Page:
By Cee Angi-
(CBS) There’s a cosmic wrongness in having to ask why the Seattle Mariners can have nice things while the White Sox play the role of fragile small market team this offseason. Not only did the Mariners sign top free agent Robinson Cano to a 10-year, $240 million deal on Friday, their organization was rumored to be chasing after several other free agents in the past few weeks.
In discussing the Mariners’ desire to sign Carlos Beltran before he agreed to a deal with the Yankees, one beat writer made it sound like the Mariners were so interested that they would continue to pursue him even if he signed a deal with another team first. Of course it was just poor phrasing and not at all what he meant, but the misphrasing adequately captures the aggressiveness of a team that’s sick of losing and is committed to making changes. It feels strange to be envious of a team like the Mariners given that they are probably still several moves away from competing, but given the Cano signing, it’s warranted.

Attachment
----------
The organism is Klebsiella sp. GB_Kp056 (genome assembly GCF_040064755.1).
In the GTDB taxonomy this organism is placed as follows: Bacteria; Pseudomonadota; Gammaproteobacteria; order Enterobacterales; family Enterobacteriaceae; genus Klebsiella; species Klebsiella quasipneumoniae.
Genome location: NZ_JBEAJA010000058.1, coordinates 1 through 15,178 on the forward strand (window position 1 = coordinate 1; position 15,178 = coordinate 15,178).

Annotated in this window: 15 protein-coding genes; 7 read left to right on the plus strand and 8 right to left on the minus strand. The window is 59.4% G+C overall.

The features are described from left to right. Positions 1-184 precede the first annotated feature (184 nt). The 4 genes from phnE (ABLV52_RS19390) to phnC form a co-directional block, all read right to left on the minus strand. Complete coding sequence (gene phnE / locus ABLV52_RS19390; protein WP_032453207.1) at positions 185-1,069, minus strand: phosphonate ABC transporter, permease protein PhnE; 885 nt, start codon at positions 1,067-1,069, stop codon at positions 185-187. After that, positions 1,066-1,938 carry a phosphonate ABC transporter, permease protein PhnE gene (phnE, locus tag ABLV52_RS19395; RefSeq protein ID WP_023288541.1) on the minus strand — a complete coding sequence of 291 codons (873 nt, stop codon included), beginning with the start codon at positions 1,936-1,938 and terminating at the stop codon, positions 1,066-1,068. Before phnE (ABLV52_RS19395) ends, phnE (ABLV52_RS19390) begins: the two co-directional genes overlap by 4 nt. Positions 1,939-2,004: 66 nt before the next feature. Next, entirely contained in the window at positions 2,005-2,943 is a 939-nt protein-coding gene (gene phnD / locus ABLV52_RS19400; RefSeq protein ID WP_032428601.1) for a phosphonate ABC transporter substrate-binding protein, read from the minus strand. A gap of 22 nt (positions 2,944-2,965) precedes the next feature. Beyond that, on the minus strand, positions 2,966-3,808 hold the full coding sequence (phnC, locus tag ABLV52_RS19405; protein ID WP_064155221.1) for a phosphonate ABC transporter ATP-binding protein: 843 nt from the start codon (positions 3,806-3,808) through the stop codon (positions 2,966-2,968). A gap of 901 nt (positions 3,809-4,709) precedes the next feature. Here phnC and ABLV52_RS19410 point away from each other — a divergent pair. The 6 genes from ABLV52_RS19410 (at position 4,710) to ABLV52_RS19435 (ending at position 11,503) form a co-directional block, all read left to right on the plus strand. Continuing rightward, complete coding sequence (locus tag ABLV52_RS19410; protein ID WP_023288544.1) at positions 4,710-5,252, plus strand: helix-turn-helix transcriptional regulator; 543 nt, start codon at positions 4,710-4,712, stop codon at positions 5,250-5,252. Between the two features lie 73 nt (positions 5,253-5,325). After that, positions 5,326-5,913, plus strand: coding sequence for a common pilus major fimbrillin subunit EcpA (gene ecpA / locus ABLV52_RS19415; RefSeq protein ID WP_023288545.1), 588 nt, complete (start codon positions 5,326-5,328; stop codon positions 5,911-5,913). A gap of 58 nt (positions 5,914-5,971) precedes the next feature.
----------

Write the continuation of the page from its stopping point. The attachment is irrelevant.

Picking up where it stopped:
It would have been naïve to assume that the Sox were going to fix their roster by signing a dozen free agents, but it does seem reasonable to think that they might grab a bat or two to improve the offense. No one has forgotten that the White Sox signed Jose Abreu to a six-year, $68 million deal back in October, but since then it’s been difficult to trust that the White Sox are committed to improving the roster. That distrust was exacerbated last week as even the “small market” teams were signing free agents and making trades at a pace that seemed to instill urgency in other deals getting done. While some of the inactivity by the Sox might not be for lack of trying — they were rumored to be interested in both Curtis Granderson and Jarrod Saltalamacchia before they signed with the Mets and Marlins, respectively — some of their inactivity has undoubtedly been a conscious decision, and that’s not helping the roster nor silencing the critics.